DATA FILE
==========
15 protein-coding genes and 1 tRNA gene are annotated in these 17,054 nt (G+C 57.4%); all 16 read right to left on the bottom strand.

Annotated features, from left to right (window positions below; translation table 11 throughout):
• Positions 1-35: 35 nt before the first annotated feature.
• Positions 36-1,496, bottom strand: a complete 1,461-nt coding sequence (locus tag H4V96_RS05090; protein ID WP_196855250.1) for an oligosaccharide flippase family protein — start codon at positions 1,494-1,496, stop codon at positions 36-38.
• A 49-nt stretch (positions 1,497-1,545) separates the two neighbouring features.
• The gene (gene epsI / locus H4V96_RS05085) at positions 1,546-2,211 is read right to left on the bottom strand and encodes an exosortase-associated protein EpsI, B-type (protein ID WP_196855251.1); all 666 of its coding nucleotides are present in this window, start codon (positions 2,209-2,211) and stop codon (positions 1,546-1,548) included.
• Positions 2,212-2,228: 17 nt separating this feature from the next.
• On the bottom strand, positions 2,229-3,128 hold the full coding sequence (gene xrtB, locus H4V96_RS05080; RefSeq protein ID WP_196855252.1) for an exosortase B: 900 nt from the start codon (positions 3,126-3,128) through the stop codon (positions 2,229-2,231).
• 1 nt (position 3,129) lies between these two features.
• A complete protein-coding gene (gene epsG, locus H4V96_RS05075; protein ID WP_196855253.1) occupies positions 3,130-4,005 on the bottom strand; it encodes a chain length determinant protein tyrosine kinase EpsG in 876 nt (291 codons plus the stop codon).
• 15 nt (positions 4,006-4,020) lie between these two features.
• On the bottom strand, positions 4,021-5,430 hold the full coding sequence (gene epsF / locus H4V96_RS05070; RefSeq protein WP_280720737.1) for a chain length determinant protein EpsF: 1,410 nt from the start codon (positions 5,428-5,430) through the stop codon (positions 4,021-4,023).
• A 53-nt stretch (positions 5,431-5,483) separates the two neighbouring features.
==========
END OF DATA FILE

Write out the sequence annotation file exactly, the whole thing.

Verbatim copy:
15 protein-coding genes and 1 tRNA gene are annotated in these 17,054 nt (G+C 57.4%); all 16 read right to left on the bottom strand.

Annotated features, from left to right (window positions below; translation table 11 throughout):
• Positions 1-35: 35 nt before the first annotated feature.
• Positions 36-1,496, bottom strand: a complete 1,461-nt coding sequence (locus tag H4V96_RS05090; protein ID WP_196855250.1) for an oligosaccharide flippase family protein — start codon at positions 1,494-1,496, stop codon at positions 36-38.
• A 49-nt stretch (positions 1,497-1,545) separates the two neighbouring features.
• The gene (gene epsI / locus H4V96_RS05085) at positions 1,546-2,211 is read right to left on the bottom strand and encodes an exosortase-associated protein EpsI, B-type (protein ID WP_196855251.1); all 666 of its coding nucleotides are present in this window, start codon (positions 2,209-2,211) and stop codon (positions 1,546-1,548) included.
• Positions 2,212-2,228: 17 nt separating this feature from the next.
• On the bottom strand, positions 2,229-3,128 hold the full coding sequence (gene xrtB, locus H4V96_RS05080; RefSeq protein ID WP_196855252.1) for an exosortase B: 900 nt from the start codon (positions 3,126-3,128) through the stop codon (positions 2,229-2,231).
• 1 nt (position 3,129) lies between these two features.
• A complete protein-coding gene (gene epsG, locus H4V96_RS05075; protein ID WP_196855253.1) occupies positions 3,130-4,005 on the bottom strand; it encodes a chain length determinant protein tyrosine kinase EpsG in 876 nt (291 codons plus the stop codon).
• 15 nt (positions 4,006-4,020) lie between these two features.
• On the bottom strand, positions 4,021-5,430 hold the full coding sequence (gene epsF / locus H4V96_RS05070; RefSeq protein WP_280720737.1) for a chain length determinant protein EpsF: 1,410 nt from the start codon (positions 5,428-5,430) through the stop codon (positions 4,021-4,023).
• A 53-nt stretch (positions 5,431-5,483) separates the two neighbouring features.